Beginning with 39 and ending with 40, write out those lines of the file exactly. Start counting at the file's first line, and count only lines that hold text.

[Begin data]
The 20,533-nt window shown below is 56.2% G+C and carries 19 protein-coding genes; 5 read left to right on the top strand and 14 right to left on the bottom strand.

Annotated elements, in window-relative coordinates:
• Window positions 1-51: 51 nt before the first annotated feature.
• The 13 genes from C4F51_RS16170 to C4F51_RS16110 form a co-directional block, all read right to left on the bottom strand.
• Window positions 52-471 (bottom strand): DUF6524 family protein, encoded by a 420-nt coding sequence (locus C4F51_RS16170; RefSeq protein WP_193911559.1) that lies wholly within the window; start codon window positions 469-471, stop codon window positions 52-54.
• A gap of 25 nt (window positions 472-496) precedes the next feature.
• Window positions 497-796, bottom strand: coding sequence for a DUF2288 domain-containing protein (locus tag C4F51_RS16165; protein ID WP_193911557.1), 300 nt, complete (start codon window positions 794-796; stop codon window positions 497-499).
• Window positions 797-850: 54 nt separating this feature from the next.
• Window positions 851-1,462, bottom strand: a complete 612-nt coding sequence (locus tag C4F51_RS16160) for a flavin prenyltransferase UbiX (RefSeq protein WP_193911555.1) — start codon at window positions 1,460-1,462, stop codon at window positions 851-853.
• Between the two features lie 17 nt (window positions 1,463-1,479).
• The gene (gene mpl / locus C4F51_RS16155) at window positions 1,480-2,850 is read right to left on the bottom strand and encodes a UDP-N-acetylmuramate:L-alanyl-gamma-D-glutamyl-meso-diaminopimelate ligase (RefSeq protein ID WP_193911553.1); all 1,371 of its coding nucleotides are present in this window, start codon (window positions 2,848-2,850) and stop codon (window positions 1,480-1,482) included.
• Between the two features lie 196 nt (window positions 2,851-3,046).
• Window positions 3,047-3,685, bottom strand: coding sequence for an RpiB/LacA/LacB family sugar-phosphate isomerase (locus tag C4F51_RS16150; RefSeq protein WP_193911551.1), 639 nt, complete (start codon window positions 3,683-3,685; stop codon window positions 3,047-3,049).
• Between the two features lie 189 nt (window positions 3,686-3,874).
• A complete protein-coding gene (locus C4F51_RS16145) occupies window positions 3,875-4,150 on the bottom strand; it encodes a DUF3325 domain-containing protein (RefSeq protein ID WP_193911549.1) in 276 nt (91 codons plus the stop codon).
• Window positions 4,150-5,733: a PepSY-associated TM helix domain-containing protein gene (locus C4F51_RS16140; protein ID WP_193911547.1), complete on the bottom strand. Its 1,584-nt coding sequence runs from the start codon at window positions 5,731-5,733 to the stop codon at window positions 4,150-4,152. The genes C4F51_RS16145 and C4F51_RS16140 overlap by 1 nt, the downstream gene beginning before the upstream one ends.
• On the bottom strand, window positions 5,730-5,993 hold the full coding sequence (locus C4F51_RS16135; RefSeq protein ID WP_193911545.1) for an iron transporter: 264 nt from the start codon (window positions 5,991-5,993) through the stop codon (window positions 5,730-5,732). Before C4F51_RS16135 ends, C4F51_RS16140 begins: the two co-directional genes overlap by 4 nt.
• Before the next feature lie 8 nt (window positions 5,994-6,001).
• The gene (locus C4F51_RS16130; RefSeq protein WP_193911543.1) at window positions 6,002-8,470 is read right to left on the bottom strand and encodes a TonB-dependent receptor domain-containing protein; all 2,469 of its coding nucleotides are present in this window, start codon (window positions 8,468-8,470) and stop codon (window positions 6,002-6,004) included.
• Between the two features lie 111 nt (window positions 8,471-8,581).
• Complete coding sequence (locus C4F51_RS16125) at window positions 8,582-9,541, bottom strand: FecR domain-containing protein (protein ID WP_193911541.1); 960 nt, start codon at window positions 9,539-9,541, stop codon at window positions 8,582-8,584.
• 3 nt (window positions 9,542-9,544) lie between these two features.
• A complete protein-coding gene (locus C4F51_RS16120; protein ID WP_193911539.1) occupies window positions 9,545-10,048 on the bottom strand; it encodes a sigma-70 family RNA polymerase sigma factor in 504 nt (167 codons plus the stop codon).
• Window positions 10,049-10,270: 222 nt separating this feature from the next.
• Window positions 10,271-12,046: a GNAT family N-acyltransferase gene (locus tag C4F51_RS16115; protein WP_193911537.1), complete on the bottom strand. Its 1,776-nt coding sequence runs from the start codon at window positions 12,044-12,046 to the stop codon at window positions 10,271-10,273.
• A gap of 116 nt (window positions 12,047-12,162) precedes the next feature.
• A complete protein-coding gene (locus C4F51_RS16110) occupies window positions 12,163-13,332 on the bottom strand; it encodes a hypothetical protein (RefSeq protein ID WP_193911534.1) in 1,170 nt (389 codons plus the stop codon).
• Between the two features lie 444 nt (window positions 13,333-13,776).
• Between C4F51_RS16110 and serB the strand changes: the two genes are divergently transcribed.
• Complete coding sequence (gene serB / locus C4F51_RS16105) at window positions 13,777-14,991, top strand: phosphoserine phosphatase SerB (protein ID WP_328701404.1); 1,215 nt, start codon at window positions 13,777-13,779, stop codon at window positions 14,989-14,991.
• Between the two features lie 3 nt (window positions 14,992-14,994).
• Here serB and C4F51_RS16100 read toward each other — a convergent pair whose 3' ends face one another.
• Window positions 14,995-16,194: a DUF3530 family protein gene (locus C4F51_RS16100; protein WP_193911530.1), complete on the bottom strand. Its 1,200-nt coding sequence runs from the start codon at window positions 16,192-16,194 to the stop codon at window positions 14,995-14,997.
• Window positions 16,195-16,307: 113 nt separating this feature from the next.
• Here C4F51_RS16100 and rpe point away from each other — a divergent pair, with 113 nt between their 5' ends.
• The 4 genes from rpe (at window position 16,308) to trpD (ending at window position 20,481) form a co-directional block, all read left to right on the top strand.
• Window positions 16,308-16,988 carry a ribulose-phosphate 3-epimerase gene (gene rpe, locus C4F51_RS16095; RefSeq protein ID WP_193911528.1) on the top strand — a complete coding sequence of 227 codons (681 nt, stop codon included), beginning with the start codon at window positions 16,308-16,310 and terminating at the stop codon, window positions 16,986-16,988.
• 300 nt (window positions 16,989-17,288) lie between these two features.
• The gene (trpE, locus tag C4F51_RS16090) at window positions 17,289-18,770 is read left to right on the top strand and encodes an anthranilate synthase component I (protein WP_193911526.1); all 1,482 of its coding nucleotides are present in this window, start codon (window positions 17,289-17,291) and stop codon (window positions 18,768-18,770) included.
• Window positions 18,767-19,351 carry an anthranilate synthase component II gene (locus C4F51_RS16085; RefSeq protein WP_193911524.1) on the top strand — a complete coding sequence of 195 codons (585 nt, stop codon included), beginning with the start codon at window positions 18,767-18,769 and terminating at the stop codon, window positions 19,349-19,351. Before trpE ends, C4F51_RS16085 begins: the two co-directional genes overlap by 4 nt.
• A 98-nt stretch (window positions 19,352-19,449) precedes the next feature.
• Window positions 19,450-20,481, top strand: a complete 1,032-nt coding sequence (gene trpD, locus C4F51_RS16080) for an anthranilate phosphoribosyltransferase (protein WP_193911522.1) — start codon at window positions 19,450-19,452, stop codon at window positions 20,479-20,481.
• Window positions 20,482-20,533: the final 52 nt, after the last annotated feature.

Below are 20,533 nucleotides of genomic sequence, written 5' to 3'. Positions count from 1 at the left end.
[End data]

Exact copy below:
• The gene (trpE, locus tag C4F51_RS16090) at window positions 17,289-18,770 is read left to right on the top strand and encodes an anthranilate synthase component I (protein WP_193911526.1); all 1,482 of its coding nucleotides are present in this window, start codon (window positions 17,289-17,291) and stop codon (window positions 18,768-18,770) included.
• Window positions 18,767-19,351 carry an anthranilate synthase component II gene (locus C4F51_RS16085; RefSeq protein WP_193911524.1) on the top strand — a complete coding sequence of 195 codons (585 nt, stop codon included), beginning with the start codon at window positions 18,767-18,769 and terminating at the stop codon, window positions 19,349-19,351. Before trpE ends, C4F51_RS16085 begins: the two co-directional genes overlap by 4 nt.